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Village Soup

Richard Anderson, the owner of this site that covers two towns in Maine, said, “Research shows that 50 percent of the market contains non-readers, non-newspaper readers, and 75 percent of the market contains non-newspaper advertisers. So there’s a huge opportunity out there to solve the problems or the needs of those people who are not looking to the newspapers.” Anderson has invested more than $5 million in developing the site, which had about 9,300 unique daily visitors in June 2006 and 1.2 million page views. He said recently, “We’re not cash-flow positive yet, but we’re gaining dramatically, and the printed paper has done a tremendous amount to help us get there.”

Among the steps Village Soup has taken to build online revenue are:

  • On-demand advertising. Online posts feature last-minute sales or promotions that would be outdated in the weekly print edition.
  • Enhanced directory listings. Advertisers can pay for featured listings in the business directories posted at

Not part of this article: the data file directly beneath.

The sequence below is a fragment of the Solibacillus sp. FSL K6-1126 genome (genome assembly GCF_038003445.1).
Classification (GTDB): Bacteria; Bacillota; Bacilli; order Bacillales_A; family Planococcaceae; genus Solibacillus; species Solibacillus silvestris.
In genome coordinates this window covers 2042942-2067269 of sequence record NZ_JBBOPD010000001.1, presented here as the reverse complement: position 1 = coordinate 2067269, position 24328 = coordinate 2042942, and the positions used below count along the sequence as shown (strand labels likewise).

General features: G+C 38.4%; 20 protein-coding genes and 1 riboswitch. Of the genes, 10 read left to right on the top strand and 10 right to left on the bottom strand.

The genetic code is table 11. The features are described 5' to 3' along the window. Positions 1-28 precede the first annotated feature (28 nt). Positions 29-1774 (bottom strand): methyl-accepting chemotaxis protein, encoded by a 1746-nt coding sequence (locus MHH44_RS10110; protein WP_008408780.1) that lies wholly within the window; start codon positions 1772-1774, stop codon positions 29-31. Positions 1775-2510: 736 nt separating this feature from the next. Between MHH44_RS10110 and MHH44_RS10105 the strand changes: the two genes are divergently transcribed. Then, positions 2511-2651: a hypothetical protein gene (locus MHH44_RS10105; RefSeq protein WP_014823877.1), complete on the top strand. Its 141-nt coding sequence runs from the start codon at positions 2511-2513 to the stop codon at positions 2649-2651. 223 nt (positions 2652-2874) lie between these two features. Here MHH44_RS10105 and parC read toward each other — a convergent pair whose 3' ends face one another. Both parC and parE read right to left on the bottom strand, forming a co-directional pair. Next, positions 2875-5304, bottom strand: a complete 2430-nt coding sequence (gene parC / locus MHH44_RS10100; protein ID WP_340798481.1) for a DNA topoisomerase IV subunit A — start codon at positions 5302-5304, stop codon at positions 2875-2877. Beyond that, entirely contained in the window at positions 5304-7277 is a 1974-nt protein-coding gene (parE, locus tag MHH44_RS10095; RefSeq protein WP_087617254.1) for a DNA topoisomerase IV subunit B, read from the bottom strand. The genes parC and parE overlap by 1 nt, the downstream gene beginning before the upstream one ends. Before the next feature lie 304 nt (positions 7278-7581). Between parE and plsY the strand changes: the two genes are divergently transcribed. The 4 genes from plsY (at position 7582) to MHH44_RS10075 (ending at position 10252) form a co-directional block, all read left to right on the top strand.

• Online auctions. Local businesses can sell products through the web site’s continuous online auction, with proceeds going to the news site as an advertising credit.

The site has had its greatest success so far with a local database of real estate listings, which includes a link to town maps. Realtors are charged a fee to list in the local database. Anderson said, “The real long-range need is for businesses such as restaurateurs to decide it is worth the extra 15 minutes a day to put their daily special online, and to get more businesses to participate in the sharing of inventories in community databases.” The ultimate goal is to build a platform, which Anderson calls Village Soup Common, which can be adapted to communities of about 30,000 internationally.

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